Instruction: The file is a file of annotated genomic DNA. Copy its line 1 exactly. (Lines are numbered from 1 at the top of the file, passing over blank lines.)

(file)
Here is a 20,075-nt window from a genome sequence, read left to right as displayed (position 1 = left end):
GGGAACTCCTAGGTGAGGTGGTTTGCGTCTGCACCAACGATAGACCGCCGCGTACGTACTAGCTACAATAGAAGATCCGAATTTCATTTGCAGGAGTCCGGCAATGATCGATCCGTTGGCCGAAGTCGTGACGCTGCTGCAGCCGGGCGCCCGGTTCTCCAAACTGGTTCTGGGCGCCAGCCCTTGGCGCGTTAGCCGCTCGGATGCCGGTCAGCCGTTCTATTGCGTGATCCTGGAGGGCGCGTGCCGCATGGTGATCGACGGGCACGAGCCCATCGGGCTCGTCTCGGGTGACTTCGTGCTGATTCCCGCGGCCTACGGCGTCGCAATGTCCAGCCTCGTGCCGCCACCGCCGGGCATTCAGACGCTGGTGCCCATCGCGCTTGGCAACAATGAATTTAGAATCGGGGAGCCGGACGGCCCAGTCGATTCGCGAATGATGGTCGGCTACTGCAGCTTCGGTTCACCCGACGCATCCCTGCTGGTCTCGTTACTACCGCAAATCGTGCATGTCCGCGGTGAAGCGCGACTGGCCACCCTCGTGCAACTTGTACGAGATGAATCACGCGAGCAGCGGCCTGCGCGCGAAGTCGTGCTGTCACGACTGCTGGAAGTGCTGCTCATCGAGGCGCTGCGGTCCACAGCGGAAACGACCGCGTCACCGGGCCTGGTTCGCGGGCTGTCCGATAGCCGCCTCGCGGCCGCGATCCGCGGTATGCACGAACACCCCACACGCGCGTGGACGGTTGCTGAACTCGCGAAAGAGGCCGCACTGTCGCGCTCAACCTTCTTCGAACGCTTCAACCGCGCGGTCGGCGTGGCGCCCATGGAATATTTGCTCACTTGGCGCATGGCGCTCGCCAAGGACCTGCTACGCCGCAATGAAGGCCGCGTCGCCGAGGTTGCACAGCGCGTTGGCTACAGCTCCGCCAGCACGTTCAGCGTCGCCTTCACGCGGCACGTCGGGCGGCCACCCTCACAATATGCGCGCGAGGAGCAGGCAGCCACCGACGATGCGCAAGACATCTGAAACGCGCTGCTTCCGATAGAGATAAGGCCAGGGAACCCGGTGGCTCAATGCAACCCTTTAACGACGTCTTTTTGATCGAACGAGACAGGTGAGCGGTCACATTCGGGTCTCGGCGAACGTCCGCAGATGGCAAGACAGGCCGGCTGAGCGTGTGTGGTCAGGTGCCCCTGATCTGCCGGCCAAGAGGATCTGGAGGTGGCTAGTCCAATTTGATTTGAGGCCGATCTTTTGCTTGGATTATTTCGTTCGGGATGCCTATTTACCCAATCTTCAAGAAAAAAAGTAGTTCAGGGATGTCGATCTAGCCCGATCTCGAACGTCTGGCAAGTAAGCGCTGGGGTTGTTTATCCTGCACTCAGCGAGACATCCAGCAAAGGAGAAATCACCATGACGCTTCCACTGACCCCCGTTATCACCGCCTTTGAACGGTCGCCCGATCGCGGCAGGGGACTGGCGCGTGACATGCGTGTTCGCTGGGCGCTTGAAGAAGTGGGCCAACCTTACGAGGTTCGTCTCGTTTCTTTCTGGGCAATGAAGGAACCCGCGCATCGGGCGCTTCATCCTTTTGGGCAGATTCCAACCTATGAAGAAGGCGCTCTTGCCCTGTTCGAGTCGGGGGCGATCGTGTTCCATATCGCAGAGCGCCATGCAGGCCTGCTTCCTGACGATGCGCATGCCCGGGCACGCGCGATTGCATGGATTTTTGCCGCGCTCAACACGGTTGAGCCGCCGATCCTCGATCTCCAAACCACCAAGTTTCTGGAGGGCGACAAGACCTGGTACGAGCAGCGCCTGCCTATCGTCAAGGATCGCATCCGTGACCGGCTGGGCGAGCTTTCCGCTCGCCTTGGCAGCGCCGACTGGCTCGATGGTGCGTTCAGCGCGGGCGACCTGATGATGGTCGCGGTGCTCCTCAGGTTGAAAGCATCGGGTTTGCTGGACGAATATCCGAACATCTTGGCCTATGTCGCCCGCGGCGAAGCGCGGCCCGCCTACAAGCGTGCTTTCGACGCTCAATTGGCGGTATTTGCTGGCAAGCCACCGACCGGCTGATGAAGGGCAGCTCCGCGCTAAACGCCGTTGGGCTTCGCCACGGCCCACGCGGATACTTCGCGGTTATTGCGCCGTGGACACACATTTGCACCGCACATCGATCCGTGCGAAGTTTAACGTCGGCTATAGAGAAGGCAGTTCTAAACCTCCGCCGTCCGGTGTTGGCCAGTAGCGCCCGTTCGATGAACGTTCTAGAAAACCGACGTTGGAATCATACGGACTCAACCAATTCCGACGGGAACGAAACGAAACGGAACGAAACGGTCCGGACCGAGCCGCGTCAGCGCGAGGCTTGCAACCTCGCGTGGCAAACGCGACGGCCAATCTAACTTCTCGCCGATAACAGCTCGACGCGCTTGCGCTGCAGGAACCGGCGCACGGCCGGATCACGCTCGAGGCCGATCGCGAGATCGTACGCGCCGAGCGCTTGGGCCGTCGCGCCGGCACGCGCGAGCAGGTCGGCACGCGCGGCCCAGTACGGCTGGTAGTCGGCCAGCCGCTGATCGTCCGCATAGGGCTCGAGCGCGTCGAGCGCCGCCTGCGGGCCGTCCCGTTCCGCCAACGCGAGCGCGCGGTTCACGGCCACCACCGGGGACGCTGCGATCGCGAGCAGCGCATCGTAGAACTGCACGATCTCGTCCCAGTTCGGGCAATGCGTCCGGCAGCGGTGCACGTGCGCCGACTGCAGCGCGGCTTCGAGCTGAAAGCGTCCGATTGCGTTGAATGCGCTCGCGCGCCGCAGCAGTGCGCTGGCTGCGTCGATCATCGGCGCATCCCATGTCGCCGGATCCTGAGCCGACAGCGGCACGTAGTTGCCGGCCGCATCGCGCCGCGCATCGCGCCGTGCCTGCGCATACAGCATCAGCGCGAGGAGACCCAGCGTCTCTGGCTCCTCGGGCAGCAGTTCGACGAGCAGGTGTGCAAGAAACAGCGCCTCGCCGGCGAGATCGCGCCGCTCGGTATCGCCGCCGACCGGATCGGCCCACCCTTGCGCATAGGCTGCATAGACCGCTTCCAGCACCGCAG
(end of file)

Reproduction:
Here is a 20,075-nt window from a genome sequence, read left to right as displayed (position 1 = left end):